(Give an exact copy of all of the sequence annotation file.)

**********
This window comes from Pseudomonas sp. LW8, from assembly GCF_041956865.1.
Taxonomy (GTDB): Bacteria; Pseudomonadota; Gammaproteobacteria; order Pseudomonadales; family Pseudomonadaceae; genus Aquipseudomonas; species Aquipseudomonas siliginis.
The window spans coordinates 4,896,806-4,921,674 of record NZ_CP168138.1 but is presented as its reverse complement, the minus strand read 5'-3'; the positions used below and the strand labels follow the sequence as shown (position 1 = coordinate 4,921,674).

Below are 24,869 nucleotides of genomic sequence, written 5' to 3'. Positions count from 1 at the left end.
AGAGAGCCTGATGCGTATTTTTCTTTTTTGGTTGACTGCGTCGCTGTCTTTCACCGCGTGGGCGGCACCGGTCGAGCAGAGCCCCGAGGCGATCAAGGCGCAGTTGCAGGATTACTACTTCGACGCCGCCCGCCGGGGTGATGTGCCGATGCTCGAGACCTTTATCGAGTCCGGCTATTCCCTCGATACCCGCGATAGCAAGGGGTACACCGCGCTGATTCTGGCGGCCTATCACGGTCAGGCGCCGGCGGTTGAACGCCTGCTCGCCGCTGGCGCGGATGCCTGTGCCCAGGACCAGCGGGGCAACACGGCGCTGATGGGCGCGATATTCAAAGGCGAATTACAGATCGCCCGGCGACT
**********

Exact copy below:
This window comes from Pseudomonas sp. LW8, from assembly GCF_041956865.1.
Taxonomy (GTDB): Bacteria; Pseudomonadota; Gammaproteobacteria; order Pseudomonadales; family Pseudomonadaceae; genus Aquipseudomonas; species Aquipseudomonas siliginis.
The window spans coordinates 4,896,806-4,921,674 of record NZ_CP168138.1 but is presented as its reverse complement, the minus strand read 5'-3'; the positions used below and the strand labels follow the sequence as shown (position 1 = coordinate 4,921,674).

Below are 24,869 nucleotides of genomic sequence, written 5' to 3'. Positions count from 1 at the left end.
AGAGAGCCTGATGCGTATTTTTCTTTTTTGGTTGACTGCGTCGCTGTCTTTCACCGCGTGGGCGGCACCGGTCGAGCAGAGCCCCGAGGCGATCAAGGCGCAGTTGCAGGATTACTACTTCGACGCCGCCCGCCGGGGTGATGTGCCGATGCTCGAGACCTTTATCGAGTCCGGCTATTCCCTCGATACCCGCGATAGCAAGGGGTACACCGCGCTGATTCTGGCGGCCTATCACGGTCAGGCGCCGGCGGTTGAACGCCTGCTCGCCGCTGGCGCGGATGCCTGTGCCCAGGACCAGCGGGGCAACACGGCGCTGATGGGCGCGATATTCAAAGGCGAATTACAGATCGCCCGGCGACT